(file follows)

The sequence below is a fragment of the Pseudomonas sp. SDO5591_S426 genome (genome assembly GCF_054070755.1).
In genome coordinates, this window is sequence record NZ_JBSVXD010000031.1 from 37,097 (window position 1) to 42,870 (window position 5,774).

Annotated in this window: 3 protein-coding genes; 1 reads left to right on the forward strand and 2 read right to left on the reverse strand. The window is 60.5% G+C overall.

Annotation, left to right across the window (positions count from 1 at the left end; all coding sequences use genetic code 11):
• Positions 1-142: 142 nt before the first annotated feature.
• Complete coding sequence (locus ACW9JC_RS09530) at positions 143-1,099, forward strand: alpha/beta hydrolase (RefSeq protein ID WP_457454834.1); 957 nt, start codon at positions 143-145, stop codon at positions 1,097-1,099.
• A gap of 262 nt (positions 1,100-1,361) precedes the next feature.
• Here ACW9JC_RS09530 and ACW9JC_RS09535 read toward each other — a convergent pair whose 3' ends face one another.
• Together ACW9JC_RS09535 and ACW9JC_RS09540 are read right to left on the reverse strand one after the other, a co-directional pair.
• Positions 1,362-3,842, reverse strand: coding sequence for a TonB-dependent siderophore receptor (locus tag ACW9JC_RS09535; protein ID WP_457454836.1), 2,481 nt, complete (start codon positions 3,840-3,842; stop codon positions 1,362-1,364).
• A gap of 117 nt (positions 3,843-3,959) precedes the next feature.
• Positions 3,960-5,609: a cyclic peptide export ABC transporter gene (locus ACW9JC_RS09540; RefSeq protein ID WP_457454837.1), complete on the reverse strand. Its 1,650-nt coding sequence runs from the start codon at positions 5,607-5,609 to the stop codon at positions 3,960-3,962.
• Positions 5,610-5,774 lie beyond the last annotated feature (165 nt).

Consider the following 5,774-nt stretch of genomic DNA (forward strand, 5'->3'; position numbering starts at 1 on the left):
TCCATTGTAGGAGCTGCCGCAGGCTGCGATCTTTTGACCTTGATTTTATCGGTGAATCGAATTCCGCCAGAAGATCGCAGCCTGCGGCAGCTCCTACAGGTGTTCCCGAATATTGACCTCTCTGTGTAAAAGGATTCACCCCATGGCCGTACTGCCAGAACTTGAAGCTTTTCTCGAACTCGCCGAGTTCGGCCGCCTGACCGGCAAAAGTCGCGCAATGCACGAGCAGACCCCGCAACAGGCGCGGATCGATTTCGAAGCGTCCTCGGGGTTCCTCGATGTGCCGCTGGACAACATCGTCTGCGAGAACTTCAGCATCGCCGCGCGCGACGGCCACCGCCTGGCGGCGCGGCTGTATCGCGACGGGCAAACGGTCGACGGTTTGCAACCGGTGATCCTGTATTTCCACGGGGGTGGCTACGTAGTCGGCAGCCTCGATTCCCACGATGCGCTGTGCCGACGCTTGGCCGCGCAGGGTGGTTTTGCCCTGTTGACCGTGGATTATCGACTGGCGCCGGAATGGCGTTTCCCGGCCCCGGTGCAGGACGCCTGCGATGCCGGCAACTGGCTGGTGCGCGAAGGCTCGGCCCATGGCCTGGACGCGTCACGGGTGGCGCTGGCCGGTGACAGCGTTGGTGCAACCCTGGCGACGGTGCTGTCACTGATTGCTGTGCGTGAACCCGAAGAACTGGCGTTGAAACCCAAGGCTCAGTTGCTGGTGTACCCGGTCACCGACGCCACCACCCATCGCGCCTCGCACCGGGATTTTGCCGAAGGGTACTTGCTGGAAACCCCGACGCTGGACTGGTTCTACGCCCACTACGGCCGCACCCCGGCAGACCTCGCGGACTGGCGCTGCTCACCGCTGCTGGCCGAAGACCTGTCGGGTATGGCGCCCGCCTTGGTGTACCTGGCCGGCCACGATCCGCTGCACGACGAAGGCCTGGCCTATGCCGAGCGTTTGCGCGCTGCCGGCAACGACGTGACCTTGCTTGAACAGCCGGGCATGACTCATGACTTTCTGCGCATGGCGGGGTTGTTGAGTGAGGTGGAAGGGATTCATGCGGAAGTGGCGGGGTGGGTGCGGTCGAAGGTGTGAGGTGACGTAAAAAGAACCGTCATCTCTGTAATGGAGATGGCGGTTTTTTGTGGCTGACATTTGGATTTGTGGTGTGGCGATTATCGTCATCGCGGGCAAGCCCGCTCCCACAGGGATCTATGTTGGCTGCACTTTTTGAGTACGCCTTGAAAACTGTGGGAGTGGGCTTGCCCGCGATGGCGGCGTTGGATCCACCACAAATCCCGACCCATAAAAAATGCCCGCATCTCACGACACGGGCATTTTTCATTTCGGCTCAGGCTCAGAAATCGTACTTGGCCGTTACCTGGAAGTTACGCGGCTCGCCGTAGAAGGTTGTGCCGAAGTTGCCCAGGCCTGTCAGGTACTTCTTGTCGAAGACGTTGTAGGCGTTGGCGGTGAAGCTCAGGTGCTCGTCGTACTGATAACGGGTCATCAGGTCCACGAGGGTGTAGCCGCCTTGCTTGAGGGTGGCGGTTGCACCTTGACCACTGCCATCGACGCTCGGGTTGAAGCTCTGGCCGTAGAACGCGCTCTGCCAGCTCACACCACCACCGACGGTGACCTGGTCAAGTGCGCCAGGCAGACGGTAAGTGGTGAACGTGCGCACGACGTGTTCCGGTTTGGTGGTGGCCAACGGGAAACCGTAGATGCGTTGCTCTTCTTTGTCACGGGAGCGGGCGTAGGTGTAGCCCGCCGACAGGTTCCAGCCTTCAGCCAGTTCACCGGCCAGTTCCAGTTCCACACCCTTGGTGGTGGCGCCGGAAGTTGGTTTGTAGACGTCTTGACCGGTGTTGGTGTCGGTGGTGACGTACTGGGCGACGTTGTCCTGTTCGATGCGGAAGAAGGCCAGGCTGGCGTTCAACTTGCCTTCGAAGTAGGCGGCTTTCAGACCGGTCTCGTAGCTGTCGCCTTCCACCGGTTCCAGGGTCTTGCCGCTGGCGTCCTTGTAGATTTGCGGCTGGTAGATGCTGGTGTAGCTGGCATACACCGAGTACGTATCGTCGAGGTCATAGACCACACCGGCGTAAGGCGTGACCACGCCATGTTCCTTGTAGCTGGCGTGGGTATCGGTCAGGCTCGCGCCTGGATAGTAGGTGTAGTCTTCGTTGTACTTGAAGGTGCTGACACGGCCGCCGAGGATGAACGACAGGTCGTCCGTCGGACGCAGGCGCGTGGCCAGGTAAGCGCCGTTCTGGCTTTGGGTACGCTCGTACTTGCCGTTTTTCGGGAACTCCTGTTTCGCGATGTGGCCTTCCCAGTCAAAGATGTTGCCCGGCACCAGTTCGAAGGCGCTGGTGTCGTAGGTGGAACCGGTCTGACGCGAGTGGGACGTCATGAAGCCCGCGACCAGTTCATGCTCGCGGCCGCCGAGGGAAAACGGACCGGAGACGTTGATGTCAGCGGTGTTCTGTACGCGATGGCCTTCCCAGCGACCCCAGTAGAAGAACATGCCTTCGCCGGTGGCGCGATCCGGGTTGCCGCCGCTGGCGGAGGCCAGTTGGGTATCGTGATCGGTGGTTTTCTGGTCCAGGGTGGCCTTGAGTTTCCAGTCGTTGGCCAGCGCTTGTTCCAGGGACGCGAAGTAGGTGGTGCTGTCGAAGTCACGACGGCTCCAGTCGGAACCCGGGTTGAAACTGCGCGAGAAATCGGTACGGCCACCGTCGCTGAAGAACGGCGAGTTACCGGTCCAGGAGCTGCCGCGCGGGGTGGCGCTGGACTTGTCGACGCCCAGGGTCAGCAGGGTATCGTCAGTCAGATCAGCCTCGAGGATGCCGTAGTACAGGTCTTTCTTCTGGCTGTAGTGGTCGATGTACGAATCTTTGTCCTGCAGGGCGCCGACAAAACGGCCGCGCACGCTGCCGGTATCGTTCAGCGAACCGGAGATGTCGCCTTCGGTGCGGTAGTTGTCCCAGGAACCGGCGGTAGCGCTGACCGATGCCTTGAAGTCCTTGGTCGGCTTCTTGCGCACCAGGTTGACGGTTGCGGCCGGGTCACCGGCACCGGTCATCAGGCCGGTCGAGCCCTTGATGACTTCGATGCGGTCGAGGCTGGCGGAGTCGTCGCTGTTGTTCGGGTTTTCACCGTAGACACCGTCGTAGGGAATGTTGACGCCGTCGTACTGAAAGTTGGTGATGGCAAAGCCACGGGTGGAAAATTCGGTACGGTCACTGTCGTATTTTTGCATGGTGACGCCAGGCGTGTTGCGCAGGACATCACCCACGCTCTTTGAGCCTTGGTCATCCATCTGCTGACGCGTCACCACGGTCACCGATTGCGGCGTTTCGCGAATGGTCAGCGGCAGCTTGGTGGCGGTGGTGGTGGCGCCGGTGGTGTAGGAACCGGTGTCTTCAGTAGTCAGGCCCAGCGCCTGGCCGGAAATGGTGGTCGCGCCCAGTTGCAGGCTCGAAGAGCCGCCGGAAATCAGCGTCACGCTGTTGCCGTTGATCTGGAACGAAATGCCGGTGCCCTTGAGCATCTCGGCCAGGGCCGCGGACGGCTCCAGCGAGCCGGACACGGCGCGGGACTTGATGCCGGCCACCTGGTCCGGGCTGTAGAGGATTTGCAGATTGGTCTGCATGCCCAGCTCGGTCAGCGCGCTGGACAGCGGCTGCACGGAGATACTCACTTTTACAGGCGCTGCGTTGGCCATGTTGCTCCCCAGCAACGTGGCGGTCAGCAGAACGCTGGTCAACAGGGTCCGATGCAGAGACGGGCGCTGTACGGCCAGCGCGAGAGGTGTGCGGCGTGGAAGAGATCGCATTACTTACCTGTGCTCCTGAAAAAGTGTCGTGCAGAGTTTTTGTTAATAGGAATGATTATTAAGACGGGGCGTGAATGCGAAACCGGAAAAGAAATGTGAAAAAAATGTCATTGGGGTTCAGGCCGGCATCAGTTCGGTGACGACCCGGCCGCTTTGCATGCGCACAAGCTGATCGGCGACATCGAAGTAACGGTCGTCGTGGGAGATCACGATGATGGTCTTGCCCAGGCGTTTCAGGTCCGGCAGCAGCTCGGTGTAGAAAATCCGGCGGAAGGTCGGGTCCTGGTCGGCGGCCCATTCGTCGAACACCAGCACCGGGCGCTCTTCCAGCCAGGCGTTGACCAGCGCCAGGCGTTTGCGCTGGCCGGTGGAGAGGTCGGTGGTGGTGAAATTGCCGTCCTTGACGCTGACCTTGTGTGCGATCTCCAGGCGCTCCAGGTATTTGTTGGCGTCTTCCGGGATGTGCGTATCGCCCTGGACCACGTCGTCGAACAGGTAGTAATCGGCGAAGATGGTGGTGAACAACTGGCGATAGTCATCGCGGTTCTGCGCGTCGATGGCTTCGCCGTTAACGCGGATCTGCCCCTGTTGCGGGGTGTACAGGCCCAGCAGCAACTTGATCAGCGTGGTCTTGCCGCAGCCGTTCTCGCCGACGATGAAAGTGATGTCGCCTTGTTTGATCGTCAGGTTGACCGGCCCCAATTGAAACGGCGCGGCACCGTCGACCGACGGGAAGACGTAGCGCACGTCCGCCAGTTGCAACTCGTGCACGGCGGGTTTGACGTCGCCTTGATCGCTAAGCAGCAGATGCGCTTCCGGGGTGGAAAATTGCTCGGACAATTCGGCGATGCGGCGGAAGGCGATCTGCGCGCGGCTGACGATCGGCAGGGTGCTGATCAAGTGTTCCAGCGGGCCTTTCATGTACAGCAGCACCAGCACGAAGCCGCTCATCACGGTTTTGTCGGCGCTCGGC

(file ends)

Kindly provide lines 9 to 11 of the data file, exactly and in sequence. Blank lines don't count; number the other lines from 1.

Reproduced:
• Together ACW9JC_RS09535 and ACW9JC_RS09540 are read right to left on the reverse strand one after the other, a co-directional pair.
• Positions 1,362-3,842, reverse strand: coding sequence for a TonB-dependent siderophore receptor (locus tag ACW9JC_RS09535; protein ID WP_457454836.1), 2,481 nt, complete (start codon positions 3,840-3,842; stop codon positions 1,362-1,364).
• A gap of 117 nt (positions 3,843-3,959) precedes the next feature.